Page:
Another user said “I am trying to sign up using my bank, but it keeps complaining of my name not matching. Later it says too many attempts have been made for my BVN. You people need to play along with other countries with this crypto matter. At least since I have provided my BVN, the app should be able to access my data automatically. Nigeria has made a great step, but it needs to be improved. Because what is the essence of inputting my BVN and NIN if it can not automatically access my data?”
And another user said “Telling me to contact my bank for email validation despite knowing that banks can make life miserable with things like this. In my opinion, it is best if you provide a place where someone can put preferable email on the app because that’s the beauty of using the app not ‘yeye’ old ways of the banking system.
A very big proportion of the complaints seem to be about email addresses and BVN. In a response to one of the email queries, the CBN said “Before you begin, you need a valid and active email address linked to your BVN profile”. The system fetches your BVN-linked email address based on the KYC info. You also need your correct personal information such as your first name and last name, state of origin, and date of birth associated with your BVN details.”
The eNaira speed merchant wallet which is designed for businesses and allows merchants to offer a convenient way to receive money fared better. The app had 10,000 downloads on the Google Playstore and a 2.8 rating.
CBN Releases Document on Roles of Players Regarding eNaira
Following the launching of eNaira by President Muhammadu Buhari and the Central Bank of Nigeria (CBN), the central bank has now published Regulatory Guidelines on eNaira for all stakeholders.
In the document, which was signed by the Director of Financial Policy and Regulation, Chibuzo Efobi, the CBN provided step-by-step guidelines for all eNaira players, the roles of the Central Bank, Financial Institutions, Merchants, Ministries, Departments and Agencies and Customers.
According to the details of the document, the roles of the CBN regarding the eNaira include:
(1) Managing unresolved eNaira issues and complaints escalated from the Financial Institutions and disputes arising between Financial Institutions.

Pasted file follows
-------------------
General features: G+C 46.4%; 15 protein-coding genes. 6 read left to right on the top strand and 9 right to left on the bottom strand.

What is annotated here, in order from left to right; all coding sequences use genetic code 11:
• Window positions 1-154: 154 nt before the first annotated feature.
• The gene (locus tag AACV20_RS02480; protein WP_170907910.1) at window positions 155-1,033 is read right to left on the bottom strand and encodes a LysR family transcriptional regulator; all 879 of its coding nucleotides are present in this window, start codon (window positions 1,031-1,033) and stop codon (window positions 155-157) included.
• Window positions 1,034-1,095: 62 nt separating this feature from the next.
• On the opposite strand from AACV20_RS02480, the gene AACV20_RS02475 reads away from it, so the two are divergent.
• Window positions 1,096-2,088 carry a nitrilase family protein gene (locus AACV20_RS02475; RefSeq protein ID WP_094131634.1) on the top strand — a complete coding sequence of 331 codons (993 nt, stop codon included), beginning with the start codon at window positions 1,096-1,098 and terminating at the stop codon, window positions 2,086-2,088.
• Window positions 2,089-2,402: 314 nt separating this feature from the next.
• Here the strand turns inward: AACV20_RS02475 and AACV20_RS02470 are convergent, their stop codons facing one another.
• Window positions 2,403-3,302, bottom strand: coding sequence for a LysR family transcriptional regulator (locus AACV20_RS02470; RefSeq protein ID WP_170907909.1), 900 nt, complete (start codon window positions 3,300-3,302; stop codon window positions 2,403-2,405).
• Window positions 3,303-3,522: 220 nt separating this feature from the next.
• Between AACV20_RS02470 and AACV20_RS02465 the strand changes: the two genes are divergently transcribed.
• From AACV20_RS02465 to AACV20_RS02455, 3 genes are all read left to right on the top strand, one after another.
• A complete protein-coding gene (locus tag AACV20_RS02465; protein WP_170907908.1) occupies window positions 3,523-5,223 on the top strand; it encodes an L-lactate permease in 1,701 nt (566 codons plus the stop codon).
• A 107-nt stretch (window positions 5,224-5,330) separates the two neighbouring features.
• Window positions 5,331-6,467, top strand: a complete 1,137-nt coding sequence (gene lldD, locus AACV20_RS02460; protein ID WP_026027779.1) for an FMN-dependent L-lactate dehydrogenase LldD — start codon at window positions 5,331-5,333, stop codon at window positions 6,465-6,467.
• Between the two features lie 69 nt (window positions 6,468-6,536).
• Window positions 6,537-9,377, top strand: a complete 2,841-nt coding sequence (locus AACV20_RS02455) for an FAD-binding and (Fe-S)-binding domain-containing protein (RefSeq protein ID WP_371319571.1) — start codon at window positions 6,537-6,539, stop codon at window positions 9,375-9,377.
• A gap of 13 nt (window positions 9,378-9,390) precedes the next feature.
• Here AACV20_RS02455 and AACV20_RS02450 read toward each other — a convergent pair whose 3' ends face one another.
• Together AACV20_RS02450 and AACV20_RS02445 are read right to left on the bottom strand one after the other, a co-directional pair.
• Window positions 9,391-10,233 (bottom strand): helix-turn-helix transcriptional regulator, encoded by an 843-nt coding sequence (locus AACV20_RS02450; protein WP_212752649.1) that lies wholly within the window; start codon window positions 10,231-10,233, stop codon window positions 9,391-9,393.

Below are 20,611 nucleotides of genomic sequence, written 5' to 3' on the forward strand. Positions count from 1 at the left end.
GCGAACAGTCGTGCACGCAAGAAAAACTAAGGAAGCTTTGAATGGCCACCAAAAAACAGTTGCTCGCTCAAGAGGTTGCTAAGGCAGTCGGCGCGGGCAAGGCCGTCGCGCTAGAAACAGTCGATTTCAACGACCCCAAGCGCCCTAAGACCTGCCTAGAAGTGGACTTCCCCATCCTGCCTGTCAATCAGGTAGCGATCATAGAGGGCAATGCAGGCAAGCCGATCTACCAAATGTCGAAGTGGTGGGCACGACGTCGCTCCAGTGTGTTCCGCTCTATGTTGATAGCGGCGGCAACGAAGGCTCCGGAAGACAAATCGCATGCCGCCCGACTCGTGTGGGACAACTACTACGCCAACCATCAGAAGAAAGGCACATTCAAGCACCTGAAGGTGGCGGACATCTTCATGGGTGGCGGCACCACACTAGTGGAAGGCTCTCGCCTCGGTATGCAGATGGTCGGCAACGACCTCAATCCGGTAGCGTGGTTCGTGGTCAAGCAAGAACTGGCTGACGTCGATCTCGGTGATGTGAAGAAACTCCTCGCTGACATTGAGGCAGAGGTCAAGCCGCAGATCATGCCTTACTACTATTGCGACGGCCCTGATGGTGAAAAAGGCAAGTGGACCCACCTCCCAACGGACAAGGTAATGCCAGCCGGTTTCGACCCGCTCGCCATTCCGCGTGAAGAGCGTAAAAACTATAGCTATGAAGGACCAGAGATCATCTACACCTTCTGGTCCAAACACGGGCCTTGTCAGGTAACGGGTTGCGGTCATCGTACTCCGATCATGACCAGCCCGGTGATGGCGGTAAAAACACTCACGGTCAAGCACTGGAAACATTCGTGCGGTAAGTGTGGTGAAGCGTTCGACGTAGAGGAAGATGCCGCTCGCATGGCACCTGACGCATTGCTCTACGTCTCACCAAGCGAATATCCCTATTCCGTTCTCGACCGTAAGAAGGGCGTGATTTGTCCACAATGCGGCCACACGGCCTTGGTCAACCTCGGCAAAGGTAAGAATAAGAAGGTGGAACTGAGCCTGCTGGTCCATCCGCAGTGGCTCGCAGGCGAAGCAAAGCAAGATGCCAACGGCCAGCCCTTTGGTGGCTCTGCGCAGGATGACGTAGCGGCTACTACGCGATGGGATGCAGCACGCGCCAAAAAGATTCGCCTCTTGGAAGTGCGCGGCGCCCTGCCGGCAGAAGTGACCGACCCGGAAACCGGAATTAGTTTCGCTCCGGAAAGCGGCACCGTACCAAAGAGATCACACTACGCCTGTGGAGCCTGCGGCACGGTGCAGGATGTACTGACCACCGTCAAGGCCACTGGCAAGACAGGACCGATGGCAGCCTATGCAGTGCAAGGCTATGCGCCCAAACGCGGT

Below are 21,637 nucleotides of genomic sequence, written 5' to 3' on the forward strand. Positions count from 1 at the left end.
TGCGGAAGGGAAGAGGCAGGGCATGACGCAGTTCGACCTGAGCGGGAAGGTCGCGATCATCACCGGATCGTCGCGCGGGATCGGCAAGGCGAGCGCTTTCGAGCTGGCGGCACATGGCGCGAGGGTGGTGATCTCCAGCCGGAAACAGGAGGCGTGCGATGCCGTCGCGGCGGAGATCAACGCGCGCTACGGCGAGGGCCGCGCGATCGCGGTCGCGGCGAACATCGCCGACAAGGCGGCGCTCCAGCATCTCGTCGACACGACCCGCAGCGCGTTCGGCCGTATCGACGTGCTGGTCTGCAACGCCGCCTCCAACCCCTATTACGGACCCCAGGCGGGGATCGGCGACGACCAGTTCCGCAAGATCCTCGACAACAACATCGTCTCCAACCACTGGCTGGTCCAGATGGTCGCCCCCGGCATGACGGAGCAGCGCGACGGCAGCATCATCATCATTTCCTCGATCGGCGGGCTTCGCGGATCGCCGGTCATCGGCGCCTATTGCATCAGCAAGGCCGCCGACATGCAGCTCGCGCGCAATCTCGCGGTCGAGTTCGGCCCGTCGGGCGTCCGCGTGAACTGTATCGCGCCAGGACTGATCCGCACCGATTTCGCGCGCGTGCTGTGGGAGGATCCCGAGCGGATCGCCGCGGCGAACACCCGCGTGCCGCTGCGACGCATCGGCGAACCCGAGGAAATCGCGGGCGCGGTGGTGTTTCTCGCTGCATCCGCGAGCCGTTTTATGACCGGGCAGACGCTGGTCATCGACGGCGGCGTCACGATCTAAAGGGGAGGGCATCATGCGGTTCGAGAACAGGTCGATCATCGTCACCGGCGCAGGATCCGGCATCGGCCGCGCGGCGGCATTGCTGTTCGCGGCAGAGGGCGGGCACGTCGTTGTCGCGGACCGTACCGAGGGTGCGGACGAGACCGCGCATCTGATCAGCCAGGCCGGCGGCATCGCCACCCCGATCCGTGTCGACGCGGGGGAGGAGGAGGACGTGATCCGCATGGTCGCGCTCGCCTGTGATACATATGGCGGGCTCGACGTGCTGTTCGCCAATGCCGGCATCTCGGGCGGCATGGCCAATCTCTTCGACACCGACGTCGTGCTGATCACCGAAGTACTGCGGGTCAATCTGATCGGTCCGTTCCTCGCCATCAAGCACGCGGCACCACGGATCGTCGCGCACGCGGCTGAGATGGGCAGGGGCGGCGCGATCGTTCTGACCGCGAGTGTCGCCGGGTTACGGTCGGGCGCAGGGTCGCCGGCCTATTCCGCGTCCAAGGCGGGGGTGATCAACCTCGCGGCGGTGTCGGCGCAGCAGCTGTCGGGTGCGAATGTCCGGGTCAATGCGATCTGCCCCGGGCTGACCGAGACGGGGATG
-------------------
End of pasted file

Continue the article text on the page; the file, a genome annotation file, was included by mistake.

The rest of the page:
(2) Minting, issuing, distributing, redeeming and destroying the eNaira.
(3) Determining the technical, regulatory, and operational standards for the eNaira.
(4) Monitoring compliance with applicable regulations.
(5) Issuing directives and reviewing Guidelines on eNaira periodically as may be required.
The roles of Financial Institutions include:
(1) Facilitating eNaira speed wallet onboarding for bank customers (merchants and individuals) including sensitizing them on the need to familiarize themselves with details of their BVN particulars, especially Email addresses.
(2) Integrating the eNaira speed wallet feature into their electronic banking channels.
(3) Managing eNaira across its branches.
(4) Requesting eNaira from CBN for self and on behalf of its customers.
(5) Developing and/or updating reports and internal frameworks to ensure compliance with KYC and AML/CFT requirements.
(6) Receiving and resolving customers’ complaints on eNaira (including a prompt update of customers’ BVN particulars in NIBSS.)
(7) Ensuring that eNaira inquiries and complaints are included in the periodic reports to CBN.
The roles of merchants are:
(1) Providing cashback services for customers.
(2) Providing customers with alternative channels for making transactions using eNaira.
(3) Publicising the option of eNaira payment for transactions at merchant locations.
(4) Protecting their eNaira speed wallet credentials against fraudulent access.
The roles of Ministries, Departments and Agencies are:
(1) Receiving revenue in eNaira.
(2) Making payments in eNaira.
The roles of customers are:
(1) Utilising eNaira as an alternative payment option for legitimate transactions.
(2) Creating eNaira speed wallets and funding them.
(3) Creating eNaira speed wallets and funding them.
(4) Notifying financial institutions in the event of fraud/complaints/disputes.